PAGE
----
Why Obama's Prescription Drug Plan Couldn't Wait
1 year ago
The drug shortage impacted African Americans of all incomes directly
The situation can only be resolved by allowing new suppliers in the market while the manufacturing industry increases its production capacity, which could take years.
For African Americans and poor people with cancer and other diseases, they literally can’t afford to wait. Studies have shown that black patients generally disavow drug treatment, often opting for the much more expensive, but much more immediately accessible option of the emergency room.
This is not a problem that's unique to just poor African Americans, or the uninsured in places like California where according to a UCLA study, black patients at all income levels opt for the ER over physician visits. The ER-treatment, of course, is unsustainable, though, especially when used for problems that are not actually emergencies. But when there are droughts like this, people suffering from managed illnesses may end up in the emergency room anyway if they can’t get their medicine. Lead scientist Dylan Roby figured there may be something about HMOs and the physicians they work with that creates obstacles to timely primary care for black patients.
Which is why Obama’s executive order – though just a small step in the scale of things – is a lifesaver. If black patients are being discouraged from regular care, it's only more discouraging for them to go through the motions only to find there are no medications available for them. And if emergency rooms aren't providing the best treatment for serious illnesses because of the shortages then seeking treatment becomes even more deterring.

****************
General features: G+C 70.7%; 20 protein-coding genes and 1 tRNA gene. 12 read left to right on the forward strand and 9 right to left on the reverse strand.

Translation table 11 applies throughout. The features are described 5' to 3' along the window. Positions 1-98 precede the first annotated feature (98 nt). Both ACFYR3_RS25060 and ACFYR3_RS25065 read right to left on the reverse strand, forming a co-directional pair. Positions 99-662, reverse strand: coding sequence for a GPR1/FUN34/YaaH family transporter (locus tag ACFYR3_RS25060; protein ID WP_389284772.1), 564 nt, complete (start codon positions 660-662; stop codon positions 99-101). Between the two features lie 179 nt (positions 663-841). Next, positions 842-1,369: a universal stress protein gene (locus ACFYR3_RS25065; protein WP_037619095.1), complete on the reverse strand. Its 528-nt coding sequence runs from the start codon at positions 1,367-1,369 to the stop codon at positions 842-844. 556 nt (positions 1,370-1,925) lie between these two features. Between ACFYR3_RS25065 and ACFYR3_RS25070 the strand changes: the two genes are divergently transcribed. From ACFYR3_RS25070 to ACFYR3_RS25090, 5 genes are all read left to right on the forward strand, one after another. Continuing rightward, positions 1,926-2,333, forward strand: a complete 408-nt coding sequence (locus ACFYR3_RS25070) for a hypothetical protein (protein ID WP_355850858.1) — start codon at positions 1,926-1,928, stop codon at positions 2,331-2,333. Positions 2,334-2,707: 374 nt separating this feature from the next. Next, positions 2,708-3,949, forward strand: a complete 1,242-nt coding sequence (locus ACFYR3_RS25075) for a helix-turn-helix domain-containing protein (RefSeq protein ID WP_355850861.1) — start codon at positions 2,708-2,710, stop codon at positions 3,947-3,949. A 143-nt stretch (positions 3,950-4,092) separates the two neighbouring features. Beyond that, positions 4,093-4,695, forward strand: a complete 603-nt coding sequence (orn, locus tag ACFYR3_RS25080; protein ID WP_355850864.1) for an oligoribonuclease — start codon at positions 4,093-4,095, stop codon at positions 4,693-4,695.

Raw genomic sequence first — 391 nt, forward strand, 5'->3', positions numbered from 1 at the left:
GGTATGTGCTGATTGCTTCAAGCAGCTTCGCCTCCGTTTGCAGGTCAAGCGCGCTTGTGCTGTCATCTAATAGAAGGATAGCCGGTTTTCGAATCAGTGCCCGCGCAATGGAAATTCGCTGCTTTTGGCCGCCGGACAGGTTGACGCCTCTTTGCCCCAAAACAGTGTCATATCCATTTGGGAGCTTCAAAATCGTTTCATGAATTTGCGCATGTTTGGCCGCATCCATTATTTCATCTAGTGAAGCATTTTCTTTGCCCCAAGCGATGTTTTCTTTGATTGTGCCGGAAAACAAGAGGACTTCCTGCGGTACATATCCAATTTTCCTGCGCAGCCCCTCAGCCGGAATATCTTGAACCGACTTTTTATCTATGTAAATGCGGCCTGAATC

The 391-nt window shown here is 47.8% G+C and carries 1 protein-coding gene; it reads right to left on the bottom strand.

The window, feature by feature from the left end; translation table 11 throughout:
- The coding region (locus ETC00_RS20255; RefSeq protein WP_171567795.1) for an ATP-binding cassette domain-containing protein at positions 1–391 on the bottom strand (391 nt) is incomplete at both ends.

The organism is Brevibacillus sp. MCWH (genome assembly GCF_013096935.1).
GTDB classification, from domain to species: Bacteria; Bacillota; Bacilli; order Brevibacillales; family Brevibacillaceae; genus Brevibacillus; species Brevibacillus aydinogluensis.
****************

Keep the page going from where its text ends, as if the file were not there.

“President Obama’s executive order that makes those drugs more available is a boon, and should definitely be looked upon as a positive thing,” says Dr. Richard Allen Williams, president of the Minority Health Institute. “Especially for minorities because the lack of availability of medicine creates healthcare disparities, which causes more minorities to suffer.”
There is some caution with Obama’s order, though, says Williams, because it allows the FDA to use “regulatory discretion” to relax drug product reviews that normally are done carefully to avoid harmful drugs from reaching the public. As it is, some of the drugs that are currently suffering shortages are because things like glass shards, metal fillings or contamination have been found in them.
At this point, it’s “weighing risks against benefits,” says Williams, who says there’s “absolutely not” an instance in FDA’s history where using this kind of discretion for expedition led to a bad drug hitting the market.
“The benefits of having drugs that might be life-saving available for people in need is greater than the risks of some downside events that could occur. We just have to watch to see what happens, but in the meantime we have to make sure enough of the essential drugs are available to the public.”